New Credit Freeze Law has some complications

Last updated on July 2nd, 2019 at 11:00 am

By Jan Mechanic, for SBT

Identity theft affects thousands of consumers and impacts business operations. Recently, many states, including Wisconsin (effective 1/1/07) have enacted legislation enabling consumers to lock or “freeze” their credit files, the Credit Freeze Law.

To achieve this highest level of protection, a consumer must make a written request to each of the three credit bureaus: TransUnion, Equifax and Experian. Once the request is in place, the credit bureaus cannot release information on that consumer to a third party.

Blocking access to the report means that even if a person has your Social Security number and your name, new accounts will not be able to be opened. A loan, for example, cannot be approved in your name without your consent.

A personal ID or pin number is provided to lift the freeze temporarily. The consumer must specify the time period the agency has to release the report. The cost of the freeze or to lift it for each bureau is around $10. Seniors do get a discount. In Wisconsin, there is no fee if the person can prove he is a victim of identity theft.

While a credit freeze protects consumers by prohibiting access to their credit profile, there are some exceptions. The credit bureau must comply with requests for credit information if it is related to child support, law enforcement or existing business relationships.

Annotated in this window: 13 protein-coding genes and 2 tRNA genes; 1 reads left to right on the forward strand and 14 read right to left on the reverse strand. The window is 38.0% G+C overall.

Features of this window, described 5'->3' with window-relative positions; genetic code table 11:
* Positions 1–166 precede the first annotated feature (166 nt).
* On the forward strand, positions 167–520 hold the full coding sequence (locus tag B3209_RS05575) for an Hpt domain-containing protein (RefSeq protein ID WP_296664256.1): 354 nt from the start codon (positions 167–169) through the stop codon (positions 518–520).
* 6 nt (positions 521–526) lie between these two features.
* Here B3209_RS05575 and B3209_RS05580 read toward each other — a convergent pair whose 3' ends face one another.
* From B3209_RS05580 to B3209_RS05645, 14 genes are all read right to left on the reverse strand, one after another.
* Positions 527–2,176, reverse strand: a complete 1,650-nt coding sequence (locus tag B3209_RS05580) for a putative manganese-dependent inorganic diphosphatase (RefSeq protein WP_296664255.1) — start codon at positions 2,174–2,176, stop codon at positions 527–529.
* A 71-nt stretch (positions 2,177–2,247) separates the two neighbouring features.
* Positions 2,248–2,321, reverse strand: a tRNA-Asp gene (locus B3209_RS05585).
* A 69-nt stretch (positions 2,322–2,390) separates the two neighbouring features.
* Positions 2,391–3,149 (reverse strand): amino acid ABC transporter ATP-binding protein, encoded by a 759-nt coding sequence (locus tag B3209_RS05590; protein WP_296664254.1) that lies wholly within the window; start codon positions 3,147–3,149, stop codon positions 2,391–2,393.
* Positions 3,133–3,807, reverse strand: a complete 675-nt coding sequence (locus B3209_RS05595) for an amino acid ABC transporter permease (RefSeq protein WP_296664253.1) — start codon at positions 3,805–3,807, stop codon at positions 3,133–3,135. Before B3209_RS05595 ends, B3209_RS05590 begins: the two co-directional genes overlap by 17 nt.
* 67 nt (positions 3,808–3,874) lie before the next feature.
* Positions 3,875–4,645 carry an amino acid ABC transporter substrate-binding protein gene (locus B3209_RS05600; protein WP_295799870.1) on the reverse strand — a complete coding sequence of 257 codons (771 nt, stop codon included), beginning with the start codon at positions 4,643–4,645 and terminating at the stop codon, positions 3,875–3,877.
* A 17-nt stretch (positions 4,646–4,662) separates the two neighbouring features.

The freeze also can be “thawed.” To do so, a consumer must send a request in writing to each of the three bureaus. It will take up to three days to remove the freeze, which may adversely impact a consumer’s ability to secure credit quickly and effectively.

While this new identity protection tool is useful, it is not a brand new type of protection. Currently, consumers can place free 90-day fraud alerts on their credit file. With this restriction, a lender must verify the identity of the consumer prior to accessing credit information. Compared to the new “freeze,” the current protection is more restrictive and consequently consumers may lose out on discounts or more importantly the opportunity to purchase a home or car.

Also, mortgage brokers will not be able to access needed information to approve a loan. In a fast-moving housing market, that can be disastrous. Unfortunately, the mortgage division of a bank the consumer already has a relationship with is not affected. This seems to be an unfair competitive advantage.

On the other hand, lenders may benefit from reduced fraud costs.

Wisconsin Gov. Jim Doyle has created a state office of Privacy Protection to enforce the new law.

Jan Mechanic is a co-owner and the mortgage coordinator at KLM Mortgage Group Inc. in Wauwatosa. He can be reached at

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